- Analytics: How do I analyze usage patterns? You can use in-app Google Analytics.
- Complex Maintenance: According to Hjelm, it shouldn’t be hard to maintain a virtual API, as APIs deliver simplistic views of complexity.
“Virtualize Me” -Your API
Virtualizing your test environment, and doing so often, and early on, can accelerate rapid development cycles, and increase internal productivity. Some argue that the future will see the emergence of more Sandbox-as-a-services and complex simulation environments. As Kin Lane says:
“I’m seeing services emerge to cater to this need, as with Sandbox, which is a service layer of the API lifecycle I think will only grow in coming months. I can see the need to create simple sandbox for any APIs as you are kicking tires, but I can also see the need for sophisticated simulation environments built on top of common APIs, allowing some apps to test out more advanced, and specialized scenarios.”
Benefits of API Virtualization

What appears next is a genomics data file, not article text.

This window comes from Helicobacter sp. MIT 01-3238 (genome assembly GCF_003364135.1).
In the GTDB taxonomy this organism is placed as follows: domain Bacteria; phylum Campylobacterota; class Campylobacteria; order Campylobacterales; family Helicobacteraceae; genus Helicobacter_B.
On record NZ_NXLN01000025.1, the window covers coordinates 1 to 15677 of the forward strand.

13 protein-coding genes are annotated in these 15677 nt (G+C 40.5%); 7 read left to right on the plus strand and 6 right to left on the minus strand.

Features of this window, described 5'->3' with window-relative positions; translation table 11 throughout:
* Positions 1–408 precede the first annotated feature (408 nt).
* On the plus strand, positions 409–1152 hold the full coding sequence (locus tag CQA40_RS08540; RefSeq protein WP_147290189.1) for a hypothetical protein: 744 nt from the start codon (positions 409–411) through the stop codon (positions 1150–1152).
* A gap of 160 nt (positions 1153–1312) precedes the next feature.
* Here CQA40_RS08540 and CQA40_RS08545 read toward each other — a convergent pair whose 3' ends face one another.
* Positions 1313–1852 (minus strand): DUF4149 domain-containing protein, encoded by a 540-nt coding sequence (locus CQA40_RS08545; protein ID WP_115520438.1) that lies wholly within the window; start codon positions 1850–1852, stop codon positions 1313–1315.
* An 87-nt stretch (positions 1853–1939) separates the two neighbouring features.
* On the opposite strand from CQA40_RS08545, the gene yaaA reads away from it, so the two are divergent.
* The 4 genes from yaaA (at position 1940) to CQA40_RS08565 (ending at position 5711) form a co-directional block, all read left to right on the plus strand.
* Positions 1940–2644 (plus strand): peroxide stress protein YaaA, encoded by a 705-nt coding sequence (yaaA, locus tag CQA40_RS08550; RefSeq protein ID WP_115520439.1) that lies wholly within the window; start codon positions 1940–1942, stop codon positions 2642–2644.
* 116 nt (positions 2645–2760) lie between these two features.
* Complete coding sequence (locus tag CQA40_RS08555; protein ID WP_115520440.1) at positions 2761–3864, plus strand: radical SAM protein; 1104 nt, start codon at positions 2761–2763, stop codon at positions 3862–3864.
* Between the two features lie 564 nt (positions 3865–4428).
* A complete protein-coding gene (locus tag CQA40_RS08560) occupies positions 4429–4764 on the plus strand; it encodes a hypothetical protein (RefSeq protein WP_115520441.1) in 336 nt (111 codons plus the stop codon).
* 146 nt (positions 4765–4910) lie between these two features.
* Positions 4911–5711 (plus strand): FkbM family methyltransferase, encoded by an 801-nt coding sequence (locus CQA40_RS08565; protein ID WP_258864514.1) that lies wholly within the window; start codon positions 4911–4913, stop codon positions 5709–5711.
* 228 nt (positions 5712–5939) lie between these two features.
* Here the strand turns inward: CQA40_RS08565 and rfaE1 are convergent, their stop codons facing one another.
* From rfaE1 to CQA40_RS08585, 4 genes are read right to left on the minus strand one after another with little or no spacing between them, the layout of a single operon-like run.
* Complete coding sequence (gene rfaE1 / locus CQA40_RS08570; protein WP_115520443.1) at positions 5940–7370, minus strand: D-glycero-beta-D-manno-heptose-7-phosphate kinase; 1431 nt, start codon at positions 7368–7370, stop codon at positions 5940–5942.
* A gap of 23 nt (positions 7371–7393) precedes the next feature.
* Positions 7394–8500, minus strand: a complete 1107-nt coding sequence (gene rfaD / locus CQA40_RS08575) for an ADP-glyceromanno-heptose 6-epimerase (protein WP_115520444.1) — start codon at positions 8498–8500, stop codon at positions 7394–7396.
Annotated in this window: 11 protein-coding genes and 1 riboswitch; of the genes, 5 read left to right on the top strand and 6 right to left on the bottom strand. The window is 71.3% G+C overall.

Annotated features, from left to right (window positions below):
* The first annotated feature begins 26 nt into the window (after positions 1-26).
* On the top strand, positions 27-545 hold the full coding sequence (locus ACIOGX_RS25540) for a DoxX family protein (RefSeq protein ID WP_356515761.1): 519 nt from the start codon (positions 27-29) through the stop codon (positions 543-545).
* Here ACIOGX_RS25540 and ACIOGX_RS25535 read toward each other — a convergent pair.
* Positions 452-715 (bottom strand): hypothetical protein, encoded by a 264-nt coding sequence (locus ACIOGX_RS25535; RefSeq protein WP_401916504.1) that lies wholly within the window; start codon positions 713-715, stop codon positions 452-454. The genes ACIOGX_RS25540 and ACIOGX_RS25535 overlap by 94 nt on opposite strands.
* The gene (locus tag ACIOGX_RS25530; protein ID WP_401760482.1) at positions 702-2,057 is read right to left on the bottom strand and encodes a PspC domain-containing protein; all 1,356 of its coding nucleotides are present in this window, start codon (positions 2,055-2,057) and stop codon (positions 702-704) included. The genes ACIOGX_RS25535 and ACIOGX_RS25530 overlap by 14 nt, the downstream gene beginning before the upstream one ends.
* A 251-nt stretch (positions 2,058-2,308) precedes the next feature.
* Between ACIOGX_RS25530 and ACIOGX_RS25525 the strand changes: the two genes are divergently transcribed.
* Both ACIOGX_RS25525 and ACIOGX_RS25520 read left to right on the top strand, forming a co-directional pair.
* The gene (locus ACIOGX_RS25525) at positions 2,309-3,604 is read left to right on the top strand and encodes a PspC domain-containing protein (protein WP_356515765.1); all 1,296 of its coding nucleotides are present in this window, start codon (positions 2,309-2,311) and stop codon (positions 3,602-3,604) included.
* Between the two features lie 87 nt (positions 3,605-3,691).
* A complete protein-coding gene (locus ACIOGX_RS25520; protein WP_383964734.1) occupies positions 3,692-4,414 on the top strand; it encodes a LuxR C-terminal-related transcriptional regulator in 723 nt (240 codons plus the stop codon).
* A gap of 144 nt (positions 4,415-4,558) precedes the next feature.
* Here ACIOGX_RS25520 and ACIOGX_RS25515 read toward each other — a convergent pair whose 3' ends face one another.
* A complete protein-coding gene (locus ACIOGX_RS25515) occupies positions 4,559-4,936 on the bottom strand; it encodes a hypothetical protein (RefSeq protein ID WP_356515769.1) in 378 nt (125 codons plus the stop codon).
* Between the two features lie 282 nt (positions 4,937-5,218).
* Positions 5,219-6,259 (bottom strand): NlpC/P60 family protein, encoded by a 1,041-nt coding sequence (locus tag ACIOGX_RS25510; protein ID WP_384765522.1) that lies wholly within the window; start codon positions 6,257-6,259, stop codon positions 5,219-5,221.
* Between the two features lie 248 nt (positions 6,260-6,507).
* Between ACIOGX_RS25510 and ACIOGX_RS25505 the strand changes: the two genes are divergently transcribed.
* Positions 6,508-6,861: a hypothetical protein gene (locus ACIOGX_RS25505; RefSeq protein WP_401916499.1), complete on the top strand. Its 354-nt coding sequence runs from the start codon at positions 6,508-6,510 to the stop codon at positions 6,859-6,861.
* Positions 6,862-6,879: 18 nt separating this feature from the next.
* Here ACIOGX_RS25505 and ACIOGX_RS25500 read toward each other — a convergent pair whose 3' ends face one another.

API virtualization allows quickly curated versions of the API for your developer ecosystem to emulate immediately. To review, the benefits of API virtualization can include:
- Increased overall productivity
- Shorter time to market
- A true environment for third-party sandboxing
- Test real world scenarios without the risk
- Eliminate the need for individual developers to write and rewrite their own mocks
Other Resources on API Virtualization, Sandboxes:
- Walkthrough Creating a Virtual Service Ready API, Nordic APIs
- Patterns of API Virtualization
- What is API Virtualization?
- What is an API Sandbox?
- API Virtualization, Sam Ramji
- I Wish all APIs had Sandbox Environment by Default, API Evangelist
- Virtualized API Stacks, API Evangelist
- RESTful API Design: API Virtualization, Brian Mulloy | Apigee
- Service Virtualization as an Alternative to Mocking